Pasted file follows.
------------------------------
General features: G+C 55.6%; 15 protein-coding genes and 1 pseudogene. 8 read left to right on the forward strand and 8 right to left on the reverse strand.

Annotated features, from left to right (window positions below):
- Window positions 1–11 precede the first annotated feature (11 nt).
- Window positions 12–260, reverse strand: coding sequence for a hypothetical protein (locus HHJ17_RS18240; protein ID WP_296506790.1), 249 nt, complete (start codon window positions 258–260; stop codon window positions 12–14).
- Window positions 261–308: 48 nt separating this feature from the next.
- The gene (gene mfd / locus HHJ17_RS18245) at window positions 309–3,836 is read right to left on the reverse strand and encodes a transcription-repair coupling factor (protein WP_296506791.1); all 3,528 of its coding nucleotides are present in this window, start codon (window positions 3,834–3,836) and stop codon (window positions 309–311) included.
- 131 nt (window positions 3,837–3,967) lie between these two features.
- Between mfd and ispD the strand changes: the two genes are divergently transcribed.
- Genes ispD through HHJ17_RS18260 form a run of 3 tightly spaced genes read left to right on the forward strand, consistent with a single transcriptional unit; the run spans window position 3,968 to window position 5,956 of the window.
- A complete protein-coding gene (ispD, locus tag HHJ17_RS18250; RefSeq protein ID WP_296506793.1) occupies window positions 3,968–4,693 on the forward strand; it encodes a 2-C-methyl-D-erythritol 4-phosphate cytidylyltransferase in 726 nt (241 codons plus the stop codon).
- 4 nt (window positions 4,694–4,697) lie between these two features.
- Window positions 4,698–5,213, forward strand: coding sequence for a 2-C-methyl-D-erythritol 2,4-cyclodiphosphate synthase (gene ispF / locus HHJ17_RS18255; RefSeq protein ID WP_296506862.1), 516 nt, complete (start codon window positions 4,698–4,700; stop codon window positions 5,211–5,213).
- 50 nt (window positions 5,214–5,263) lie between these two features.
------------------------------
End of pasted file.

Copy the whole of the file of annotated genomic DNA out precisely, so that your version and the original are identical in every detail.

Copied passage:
General features: G+C 55.6%; 15 protein-coding genes and 1 pseudogene. 8 read left to right on the forward strand and 8 right to left on the reverse strand.

Annotated features, from left to right (window positions below):
- Window positions 1–11 precede the first annotated feature (11 nt).
- Window positions 12–260, reverse strand: coding sequence for a hypothetical protein (locus HHJ17_RS18240; protein ID WP_296506790.1), 249 nt, complete (start codon window positions 258–260; stop codon window positions 12–14).
- Window positions 261–308: 48 nt separating this feature from the next.
- The gene (gene mfd / locus HHJ17_RS18245) at window positions 309–3,836 is read right to left on the reverse strand and encodes a transcription-repair coupling factor (protein WP_296506791.1); all 3,528 of its coding nucleotides are present in this window, start codon (window positions 3,834–3,836) and stop codon (window positions 309–311) included.
- 131 nt (window positions 3,837–3,967) lie between these two features.
- Between mfd and ispD the strand changes: the two genes are divergently transcribed.
- Genes ispD through HHJ17_RS18260 form a run of 3 tightly spaced genes read left to right on the forward strand, consistent with a single transcriptional unit; the run spans window position 3,968 to window position 5,956 of the window.
- A complete protein-coding gene (ispD, locus tag HHJ17_RS18250; RefSeq protein ID WP_296506793.1) occupies window positions 3,968–4,693 on the forward strand; it encodes a 2-C-methyl-D-erythritol 4-phosphate cytidylyltransferase in 726 nt (241 codons plus the stop codon).
- 4 nt (window positions 4,694–4,697) lie between these two features.
- Window positions 4,698–5,213, forward strand: coding sequence for a 2-C-methyl-D-erythritol 2,4-cyclodiphosphate synthase (gene ispF / locus HHJ17_RS18255; RefSeq protein ID WP_296506862.1), 516 nt, complete (start codon window positions 4,698–4,700; stop codon window positions 5,211–5,213).
- 50 nt (window positions 5,214–5,263) lie between these two features.